Waller, Hardress (DNB00)
|←Waller, Edmund||Dictionary of National Biography, 1885-1900, Volume 59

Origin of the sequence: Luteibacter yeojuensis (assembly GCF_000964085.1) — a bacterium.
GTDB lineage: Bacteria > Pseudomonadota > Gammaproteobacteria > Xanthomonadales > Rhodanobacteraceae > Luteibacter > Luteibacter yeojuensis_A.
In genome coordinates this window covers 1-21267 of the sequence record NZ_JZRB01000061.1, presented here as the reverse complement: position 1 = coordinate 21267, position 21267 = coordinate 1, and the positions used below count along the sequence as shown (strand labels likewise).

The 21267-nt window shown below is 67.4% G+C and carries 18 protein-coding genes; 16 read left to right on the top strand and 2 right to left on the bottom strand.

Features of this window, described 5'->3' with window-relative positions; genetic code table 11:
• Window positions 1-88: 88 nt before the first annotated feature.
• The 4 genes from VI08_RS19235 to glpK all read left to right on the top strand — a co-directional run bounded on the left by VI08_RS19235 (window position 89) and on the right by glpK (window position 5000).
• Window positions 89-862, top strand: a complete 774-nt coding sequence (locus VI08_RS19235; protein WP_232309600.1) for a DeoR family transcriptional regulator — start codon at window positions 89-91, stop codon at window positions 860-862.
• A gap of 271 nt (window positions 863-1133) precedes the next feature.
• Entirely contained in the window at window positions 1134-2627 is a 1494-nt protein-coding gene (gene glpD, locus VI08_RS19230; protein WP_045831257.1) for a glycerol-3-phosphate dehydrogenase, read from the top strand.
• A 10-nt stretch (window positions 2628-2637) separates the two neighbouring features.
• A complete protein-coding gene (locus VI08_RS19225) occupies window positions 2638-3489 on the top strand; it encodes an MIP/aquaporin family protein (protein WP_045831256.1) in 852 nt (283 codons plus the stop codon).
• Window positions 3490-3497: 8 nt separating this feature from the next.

WALLER, Sir HARDRESS (1604?–1666?), regicide, son of George Waller of Groombridge, Kent, by Mary, daughter of Richard Hardress, was descended from Richard Waller [q. v.] Sir William Waller [q. v.] was his first cousin. He was born about 1604, and was knighted by Charles I at Nonsuch on 6 July 1629 (Berry, Kent Genealogies, p. 296; Hasted, Kent, i. 431; Metcalfe, Book of Knights, p. 190). About 1630 he settled in Ireland and married Elizabeth, daughter of Sir John Dowdall of Kilfinny, acquiring by his marriage the estate of Castletown, co. Limerick (Burke, Landed Gentry, ii. 2119, ed. 1894; Trial of the Regicides, p. 18). When the Irish rebellion of 1641 broke out he lost most of his property, and became a colonel in the army employed against the rebels in Munster under Lord Inchiquin (Hickson, Irish Massacres of 1641, ii. 97, 98, 112). Inchiquin sent him to England to solicit supplies from the parliament, but he wrote back that they were too occupied with their own danger to do anything (Carte, Ormonde, ed. 1851, ii. 305, 470). On 1 Dec. 1642 he and three other colonels presented to the king at Oxford a petition from the protestants of Ireland reciting the miseries of the country, and pressing him for timely relief. The king's answer threw the responsibility upon the parliament, and the petition is regarded by Clarendon as a device to discredit Charles (Rushworth, v. 533; Rebellion, vi. 308, vii. 401 n.) When Waller returned to Ireland he was described by Lord Digby to Ormonde as a person ‘on whom there have been and are still great jealousies here’ (Carte, v. 474, 514). In 1644 Waller was governor of Cork and chief commander of the Munster forces in Inchiquin's absence (ib. iii. 122; Bellings, History of the Irish Catholic Confederation and War in Ireland, iii. 134, 162), though still distrusted as a roundhead. In April 1645 Waller was back in England, and was given the command of a foot regiment in the new model army, and served under Fairfax till the war ended (Sprigge, Anglia Rediviva, pp. 116, 283). The parliament making Lord Lisle lord lieutenant of Ireland [see Sidney, Philip, third Earl of Leicester], Waller accompanied him to Munster, and was one of the four commissioners to whom the council proposed to entrust the control of the forces after Lisle's departure. Lord Inchiquin's opposition frustrated this plan, and accordingly Waller returned to England and resumed his command in the English army (Carte, iii. 324; Bellings, iv. 19; Old Parliamentary History, xvi. 83).